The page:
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Hospital parking lot, April

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Once there was a woman who laughed for years uncontrollably after a stroke.

Once there was a child who woke after surgery to find his parents were impostors.

These seagulls above the parking lot today, made of hurricane and ether, they

have flown directly out of the brain wearing little blue-gray masks, like strangers' faces, full

of wingéd mania, like television in waiting rooms. Entertainment. Pain. The rage

of fruit trees in April, and your car, which I parked in a shadow before you died, decorated now with feathers,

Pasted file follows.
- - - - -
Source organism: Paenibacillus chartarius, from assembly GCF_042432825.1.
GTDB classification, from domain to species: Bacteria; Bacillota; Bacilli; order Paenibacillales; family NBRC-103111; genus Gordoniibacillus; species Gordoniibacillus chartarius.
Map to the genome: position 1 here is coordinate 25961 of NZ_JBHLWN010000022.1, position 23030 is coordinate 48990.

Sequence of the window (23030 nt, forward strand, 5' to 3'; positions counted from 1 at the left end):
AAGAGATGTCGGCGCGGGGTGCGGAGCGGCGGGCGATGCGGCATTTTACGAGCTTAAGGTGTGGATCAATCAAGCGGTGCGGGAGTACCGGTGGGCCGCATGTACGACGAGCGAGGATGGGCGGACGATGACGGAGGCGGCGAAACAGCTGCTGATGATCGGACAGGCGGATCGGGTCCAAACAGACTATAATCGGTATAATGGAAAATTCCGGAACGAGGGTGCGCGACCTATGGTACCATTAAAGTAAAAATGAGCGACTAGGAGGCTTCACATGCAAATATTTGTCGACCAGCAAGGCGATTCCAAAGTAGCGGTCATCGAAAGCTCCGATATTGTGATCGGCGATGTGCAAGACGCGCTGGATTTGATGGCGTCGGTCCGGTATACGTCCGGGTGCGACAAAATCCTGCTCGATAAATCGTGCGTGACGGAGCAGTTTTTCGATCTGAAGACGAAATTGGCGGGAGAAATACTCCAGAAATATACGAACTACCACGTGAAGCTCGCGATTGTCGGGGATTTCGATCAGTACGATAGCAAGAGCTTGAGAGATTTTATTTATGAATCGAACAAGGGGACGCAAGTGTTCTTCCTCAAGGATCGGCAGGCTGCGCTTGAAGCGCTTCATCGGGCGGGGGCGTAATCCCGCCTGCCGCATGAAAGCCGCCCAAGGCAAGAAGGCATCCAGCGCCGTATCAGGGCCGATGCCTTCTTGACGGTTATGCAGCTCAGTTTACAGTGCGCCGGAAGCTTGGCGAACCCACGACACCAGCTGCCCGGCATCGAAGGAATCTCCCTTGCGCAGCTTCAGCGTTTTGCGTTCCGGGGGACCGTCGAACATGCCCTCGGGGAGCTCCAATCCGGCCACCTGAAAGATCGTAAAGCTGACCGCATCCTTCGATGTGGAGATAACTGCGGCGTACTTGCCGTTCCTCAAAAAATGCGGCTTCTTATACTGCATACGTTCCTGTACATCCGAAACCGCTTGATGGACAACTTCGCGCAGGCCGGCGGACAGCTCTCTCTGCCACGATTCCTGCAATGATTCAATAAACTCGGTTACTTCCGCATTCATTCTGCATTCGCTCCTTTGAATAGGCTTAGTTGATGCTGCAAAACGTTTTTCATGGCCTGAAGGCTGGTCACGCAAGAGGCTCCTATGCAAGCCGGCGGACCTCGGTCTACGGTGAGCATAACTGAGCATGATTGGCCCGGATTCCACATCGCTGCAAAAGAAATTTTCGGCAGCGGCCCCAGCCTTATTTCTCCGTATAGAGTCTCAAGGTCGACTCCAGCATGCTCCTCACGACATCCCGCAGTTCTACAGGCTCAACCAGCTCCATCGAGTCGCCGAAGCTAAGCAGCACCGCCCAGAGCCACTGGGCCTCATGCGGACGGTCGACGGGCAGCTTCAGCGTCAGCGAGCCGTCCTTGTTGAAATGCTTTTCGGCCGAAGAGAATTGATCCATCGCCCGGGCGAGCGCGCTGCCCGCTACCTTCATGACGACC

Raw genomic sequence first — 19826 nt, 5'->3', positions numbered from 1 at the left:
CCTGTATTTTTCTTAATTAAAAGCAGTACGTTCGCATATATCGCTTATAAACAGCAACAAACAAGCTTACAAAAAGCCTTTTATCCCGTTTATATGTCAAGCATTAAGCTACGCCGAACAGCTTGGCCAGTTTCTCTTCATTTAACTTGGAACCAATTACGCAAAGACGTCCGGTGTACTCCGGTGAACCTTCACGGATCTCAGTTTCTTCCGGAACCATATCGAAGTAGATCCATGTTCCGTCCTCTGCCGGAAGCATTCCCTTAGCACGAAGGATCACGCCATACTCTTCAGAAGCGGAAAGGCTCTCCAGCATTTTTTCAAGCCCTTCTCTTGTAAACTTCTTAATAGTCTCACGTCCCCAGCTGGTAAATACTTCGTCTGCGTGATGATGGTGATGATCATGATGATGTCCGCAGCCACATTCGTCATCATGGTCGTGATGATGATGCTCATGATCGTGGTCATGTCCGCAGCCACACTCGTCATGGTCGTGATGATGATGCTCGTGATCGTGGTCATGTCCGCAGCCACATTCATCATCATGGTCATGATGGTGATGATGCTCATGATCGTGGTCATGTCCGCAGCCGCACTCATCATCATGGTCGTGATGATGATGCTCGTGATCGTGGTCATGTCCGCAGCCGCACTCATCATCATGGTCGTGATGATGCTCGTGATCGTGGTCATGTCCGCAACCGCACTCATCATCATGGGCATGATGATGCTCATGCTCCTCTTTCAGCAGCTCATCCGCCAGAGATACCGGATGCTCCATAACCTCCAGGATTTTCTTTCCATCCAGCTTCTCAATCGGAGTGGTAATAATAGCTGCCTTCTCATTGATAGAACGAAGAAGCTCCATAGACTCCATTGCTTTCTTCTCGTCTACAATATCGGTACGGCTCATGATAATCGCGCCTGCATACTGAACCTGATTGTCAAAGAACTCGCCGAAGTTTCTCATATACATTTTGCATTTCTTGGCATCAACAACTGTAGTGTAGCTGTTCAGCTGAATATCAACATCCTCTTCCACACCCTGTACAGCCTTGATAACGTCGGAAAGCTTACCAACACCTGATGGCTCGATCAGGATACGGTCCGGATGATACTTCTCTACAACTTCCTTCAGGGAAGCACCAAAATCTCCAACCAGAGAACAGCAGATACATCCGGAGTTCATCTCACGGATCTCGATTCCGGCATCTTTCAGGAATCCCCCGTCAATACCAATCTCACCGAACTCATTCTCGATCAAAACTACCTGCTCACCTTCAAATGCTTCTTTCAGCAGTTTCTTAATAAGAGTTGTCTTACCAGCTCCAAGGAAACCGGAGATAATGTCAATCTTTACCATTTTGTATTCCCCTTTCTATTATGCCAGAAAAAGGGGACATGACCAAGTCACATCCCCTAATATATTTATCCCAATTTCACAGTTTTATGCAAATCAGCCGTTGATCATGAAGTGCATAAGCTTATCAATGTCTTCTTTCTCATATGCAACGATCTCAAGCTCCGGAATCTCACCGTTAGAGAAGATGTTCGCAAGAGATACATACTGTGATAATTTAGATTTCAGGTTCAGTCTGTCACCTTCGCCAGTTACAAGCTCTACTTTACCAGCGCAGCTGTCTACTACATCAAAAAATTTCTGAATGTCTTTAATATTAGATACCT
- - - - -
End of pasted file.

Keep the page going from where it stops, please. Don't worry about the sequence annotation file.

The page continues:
and unrecognizable
with the windows unrolled
and the headlights on
and the engine still running
in the Parking Space of the Sun.

Source: Poetry (October 2008)

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This poem originally appeared in the October 2008 issue of Poetry magazine

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Hospital parking lot, April

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